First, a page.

Do you have young children in your home? If so, be sure to child-proof your windows before letting the warm spring air waft through your house. Such measures are like installing baby gates – they keep your baby safe with little extra effort.

Window falls are common, particularly in spring and summer. And they are preventable. Just take a look at these news reports from the first few days of April:

Pennsylvania boy, age 3, falls from a window and sustains head injuries.

Oklahoma 5-year-old falls from second-story window. His condition is unknown.

5-year-old Omaha girl survives 2-story fall with only bumps and bruises

Grand Rapids boy, age 2, survives fall from 2nd story window with minor injuries.

This week, by the way, is the National Safety Council’s National Window Safety week. But a week of such reports is not unusual. On average each year, 9 children die and about 3,700 are injured from window falls.

CPSC recommends the following ways to child-proof your windows and prevent your children from having a serious fall:

Window Guard

Window guards screw into the side of a window frame and have bars no more than 4 inches apart.

      • Install window guards to prevent children from falling out of windows. For windows on the 6th floor and below, install window guards that adults and older children can open easily in case of a fire.

Window guards screw into the side of a window frame and have bars no more than 4 inches apart. They are sold in different sizes for various size windows and adjust for width. Guards must meet requirements for spacing and strength. Those that allow for escape in case of emergencies must be difficult for very young children to open.

• If you don’t use window guards, install and use window stops so that windows open no more than 4 inches. Whether opening windows from the bottom, top, or side, openings should never exceed 4 inches with children present.

• Move furniture, including cribs and beds, away from windows to discourage children from climbing near windows. Use extra caution on windows next to window seats where children may climb and play.

• Bug screens are NOT baby gates. They keep bugs out, but they are not strong enough to keep toddlers in. Do not rely on them to keep your windows child-safe.

• Whenever possible, open windows from the top, not the bottom.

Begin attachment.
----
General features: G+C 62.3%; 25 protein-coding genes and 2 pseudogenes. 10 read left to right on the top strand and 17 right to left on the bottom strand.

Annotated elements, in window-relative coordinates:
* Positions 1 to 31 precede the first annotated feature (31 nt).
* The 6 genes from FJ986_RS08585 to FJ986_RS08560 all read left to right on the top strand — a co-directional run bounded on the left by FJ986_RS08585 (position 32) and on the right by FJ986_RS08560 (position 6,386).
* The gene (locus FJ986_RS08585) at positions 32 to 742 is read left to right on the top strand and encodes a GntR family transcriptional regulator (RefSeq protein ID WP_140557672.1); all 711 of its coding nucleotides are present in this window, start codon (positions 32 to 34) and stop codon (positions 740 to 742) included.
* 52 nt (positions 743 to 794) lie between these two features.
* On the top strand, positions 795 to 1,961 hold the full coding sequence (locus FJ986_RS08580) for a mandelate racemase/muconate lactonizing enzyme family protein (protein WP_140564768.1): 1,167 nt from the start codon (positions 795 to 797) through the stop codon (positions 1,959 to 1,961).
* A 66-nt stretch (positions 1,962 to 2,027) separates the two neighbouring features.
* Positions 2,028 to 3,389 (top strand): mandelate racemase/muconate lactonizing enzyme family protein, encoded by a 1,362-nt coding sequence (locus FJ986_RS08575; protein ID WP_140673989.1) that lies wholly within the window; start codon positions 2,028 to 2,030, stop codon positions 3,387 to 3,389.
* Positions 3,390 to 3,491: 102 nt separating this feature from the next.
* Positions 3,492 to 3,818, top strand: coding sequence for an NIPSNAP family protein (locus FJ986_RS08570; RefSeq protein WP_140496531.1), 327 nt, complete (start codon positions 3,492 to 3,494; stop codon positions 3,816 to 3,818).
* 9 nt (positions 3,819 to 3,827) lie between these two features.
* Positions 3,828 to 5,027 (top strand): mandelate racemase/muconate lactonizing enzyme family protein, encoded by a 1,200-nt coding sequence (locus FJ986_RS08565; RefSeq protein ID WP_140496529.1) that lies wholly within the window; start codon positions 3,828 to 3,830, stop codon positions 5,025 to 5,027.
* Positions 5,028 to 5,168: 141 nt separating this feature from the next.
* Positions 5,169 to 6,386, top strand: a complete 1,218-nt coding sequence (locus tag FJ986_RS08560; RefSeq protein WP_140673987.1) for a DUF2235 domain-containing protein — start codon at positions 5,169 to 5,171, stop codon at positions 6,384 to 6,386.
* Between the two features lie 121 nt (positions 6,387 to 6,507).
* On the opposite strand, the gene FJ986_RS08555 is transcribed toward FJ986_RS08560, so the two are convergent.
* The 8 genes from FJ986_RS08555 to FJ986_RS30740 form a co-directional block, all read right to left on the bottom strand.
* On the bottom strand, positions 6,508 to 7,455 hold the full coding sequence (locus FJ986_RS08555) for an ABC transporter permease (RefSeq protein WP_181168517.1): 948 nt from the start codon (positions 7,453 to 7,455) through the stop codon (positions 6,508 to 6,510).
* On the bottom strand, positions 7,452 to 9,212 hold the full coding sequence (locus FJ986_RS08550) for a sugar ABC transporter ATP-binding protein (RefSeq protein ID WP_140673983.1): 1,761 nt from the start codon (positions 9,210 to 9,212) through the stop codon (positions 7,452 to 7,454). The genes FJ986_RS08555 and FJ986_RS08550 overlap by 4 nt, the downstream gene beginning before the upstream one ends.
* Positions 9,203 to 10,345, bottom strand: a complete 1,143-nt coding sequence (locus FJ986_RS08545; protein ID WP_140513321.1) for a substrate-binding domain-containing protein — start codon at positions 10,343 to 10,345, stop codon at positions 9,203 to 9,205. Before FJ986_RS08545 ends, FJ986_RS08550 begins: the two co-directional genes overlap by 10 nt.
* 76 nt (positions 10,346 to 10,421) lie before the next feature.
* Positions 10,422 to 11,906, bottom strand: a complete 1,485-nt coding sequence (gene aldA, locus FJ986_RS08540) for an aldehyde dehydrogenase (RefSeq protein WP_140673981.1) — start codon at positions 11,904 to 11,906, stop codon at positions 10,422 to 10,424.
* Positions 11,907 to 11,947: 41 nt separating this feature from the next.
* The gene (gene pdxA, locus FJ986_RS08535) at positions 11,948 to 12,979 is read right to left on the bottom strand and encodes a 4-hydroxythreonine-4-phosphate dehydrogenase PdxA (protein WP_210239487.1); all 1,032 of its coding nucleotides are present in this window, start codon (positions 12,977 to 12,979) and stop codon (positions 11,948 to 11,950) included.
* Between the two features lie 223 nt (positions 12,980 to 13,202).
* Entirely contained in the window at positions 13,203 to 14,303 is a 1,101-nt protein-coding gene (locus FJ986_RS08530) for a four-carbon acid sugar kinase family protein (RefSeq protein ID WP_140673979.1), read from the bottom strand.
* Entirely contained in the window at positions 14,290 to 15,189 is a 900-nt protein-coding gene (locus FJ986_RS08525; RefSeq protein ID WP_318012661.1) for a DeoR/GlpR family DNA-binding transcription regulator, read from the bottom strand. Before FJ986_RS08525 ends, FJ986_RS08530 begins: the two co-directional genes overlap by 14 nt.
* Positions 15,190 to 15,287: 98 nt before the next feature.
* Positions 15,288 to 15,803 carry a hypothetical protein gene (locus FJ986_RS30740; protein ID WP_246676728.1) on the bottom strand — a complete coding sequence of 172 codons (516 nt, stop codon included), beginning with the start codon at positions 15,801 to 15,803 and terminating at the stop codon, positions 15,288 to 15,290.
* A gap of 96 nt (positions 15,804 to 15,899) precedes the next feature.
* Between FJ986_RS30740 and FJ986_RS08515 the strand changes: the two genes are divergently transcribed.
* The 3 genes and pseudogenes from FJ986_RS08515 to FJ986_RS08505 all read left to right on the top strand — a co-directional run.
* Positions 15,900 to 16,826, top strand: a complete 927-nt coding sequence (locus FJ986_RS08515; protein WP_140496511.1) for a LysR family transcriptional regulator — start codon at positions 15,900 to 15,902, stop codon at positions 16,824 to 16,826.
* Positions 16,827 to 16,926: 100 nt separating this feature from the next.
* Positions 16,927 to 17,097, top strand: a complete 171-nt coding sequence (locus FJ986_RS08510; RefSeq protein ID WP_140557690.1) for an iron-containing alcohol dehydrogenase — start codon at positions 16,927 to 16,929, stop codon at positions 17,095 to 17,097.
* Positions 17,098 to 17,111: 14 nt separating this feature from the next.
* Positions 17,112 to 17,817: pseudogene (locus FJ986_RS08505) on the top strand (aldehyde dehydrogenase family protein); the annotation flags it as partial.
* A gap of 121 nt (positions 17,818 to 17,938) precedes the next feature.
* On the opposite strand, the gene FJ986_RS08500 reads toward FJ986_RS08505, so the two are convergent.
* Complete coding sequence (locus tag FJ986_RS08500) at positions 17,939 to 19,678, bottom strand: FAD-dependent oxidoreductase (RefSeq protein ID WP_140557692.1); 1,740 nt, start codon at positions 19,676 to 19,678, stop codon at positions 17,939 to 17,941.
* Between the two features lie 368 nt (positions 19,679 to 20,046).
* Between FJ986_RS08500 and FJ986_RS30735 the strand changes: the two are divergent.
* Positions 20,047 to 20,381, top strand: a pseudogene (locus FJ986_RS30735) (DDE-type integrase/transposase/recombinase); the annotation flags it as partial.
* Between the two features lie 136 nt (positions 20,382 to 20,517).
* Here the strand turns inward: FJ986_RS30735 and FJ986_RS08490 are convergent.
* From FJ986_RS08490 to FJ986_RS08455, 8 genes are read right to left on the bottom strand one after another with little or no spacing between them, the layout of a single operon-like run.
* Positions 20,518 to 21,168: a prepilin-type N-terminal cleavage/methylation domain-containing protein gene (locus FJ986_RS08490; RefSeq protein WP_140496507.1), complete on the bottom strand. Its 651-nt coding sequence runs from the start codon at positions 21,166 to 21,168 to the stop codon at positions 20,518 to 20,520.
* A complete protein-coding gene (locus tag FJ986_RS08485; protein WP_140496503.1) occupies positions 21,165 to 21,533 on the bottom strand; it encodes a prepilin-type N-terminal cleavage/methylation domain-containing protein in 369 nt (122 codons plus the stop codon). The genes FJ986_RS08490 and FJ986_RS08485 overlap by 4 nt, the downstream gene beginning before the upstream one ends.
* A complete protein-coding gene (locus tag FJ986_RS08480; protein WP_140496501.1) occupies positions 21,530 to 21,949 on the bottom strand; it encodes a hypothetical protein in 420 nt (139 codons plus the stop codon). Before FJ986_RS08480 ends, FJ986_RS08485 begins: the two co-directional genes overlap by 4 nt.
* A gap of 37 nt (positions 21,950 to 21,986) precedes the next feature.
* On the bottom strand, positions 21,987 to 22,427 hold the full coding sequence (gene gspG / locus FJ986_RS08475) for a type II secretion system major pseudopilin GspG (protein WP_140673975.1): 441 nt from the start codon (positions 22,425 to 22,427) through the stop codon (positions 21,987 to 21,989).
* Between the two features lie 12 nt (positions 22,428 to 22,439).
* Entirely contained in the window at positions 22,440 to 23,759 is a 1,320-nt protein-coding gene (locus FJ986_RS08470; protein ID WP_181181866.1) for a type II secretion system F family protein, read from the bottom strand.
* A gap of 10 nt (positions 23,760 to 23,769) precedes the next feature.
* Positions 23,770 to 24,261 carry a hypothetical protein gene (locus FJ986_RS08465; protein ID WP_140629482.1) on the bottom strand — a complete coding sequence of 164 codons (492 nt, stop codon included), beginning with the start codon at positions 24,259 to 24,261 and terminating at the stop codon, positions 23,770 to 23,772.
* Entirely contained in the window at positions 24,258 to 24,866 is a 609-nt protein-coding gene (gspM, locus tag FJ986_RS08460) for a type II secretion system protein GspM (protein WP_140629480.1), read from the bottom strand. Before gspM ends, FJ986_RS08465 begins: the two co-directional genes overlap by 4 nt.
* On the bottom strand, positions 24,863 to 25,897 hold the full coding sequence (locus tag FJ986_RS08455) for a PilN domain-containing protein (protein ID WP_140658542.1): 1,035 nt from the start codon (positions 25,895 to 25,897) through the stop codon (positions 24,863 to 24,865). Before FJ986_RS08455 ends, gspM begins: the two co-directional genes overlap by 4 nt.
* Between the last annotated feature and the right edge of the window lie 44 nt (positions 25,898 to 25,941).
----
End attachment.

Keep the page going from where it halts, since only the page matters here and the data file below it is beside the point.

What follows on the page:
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This address for this post is: http://www.cpsc.gov/onsafety/2010/04/how-to-child-proof-your-windows/

A Solution to Problem Drywall

Corrosion from problem drywall

Homeowners report corrosion or blackening of metal in or on electrical fixtures, appliances, plumbing and air conditioner coils. Friday's CPSC report addresses safety remediation recommendations.

HUD and CPSC now offer a solution to homeowners struggling with problem drywall manufactured in China.
The problem affects about 3,000 homeowners in 37 states, the District of Columbia and Puerto Rico.

The first step is to use the identification protocol described here to make sure that your home is affected by this problem drywall and not other factors.

The current solution is to remove all possible problem drywall. This includes drywall dust and debris. Replace electrical components and wiring, gas service piping and fire sprinkler systems, smoke detectors and carbon monoxide alarms. These remediation steps eliminate both the source of the corrosion and the corrosion-damaged components that might cause a safety problem in your home.

“Based on the scientific work to date, removing the problem drywall is the best solution currently available to homeowners,” said CPSC Chairman Inez Tenenbaum.

Friday’s release of scientific findings connects certain Chinese drywall and corrosion in homes. The studies also show that some Chinese drywall does not cause corrosion or produce irritant health effects. That is why it is important to follow the identification protocol to be sure your drywall is the type that needs to be removed.

This summer, CPSC will have results of studies that examine the long-term safety implications of the problem drywall.

Even as that scientific work continues, HUD and CPSC want homeowners to know what they should do to fix their homes.

Homeowners should follow the Federal Trade Commission’s advice when hiring contractors to test or repair the damage to their homes. Confirm a contractor’s references, qualifications and background before agreeing to hire them.

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This address for this post is: http://www.cpsc.gov/onsafety/2010/04/a-solution-to-problem-drywall/